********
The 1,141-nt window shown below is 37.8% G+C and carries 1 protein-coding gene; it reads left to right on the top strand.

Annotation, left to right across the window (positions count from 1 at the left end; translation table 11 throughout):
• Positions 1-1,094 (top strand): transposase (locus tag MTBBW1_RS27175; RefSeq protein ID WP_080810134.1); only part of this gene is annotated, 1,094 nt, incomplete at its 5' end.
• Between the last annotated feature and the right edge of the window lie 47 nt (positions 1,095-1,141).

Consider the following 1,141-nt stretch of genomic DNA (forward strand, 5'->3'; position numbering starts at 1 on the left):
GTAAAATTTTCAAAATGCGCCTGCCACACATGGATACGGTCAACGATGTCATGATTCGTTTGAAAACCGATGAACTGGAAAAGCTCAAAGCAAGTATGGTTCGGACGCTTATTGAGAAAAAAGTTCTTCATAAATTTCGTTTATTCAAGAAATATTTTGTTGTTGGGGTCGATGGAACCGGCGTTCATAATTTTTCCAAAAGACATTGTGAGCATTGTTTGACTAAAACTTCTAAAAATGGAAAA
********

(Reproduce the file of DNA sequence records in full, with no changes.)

The 1,141-nt window shown below is 37.8% G+C and carries 1 protein-coding gene; it reads left to right on the top strand.

Annotation, left to right across the window (positions count from 1 at the left end; translation table 11 throughout):
• Positions 1-1,094 (top strand): transposase (locus tag MTBBW1_RS27175; RefSeq protein ID WP_080810134.1); only part of this gene is annotated, 1,094 nt, incomplete at its 5' end.
• Between the last annotated feature and the right edge of the window lie 47 nt (positions 1,095-1,141).

Consider the following 1,141-nt stretch of genomic DNA (forward strand, 5'->3'; position numbering starts at 1 on the left):
GTAAAATTTTCAAAATGCGCCTGCCACACATGGATACGGTCAACGATGTCATGATTCGTTTGAAAACCGATGAACTGGAAAAGCTCAAAGCAAGTATGGTTCGGACGCTTATTGAGAAAAAAGTTCTTCATAAATTTCGTTTATTCAAGAAATATTTTGTTGTTGGGGTCGATGGAACCGGCGTTCATAATTTTTCCAAAAGACATTGTGAGCATTGTTTGACTAAAACTTCTAAAAATGGAAAA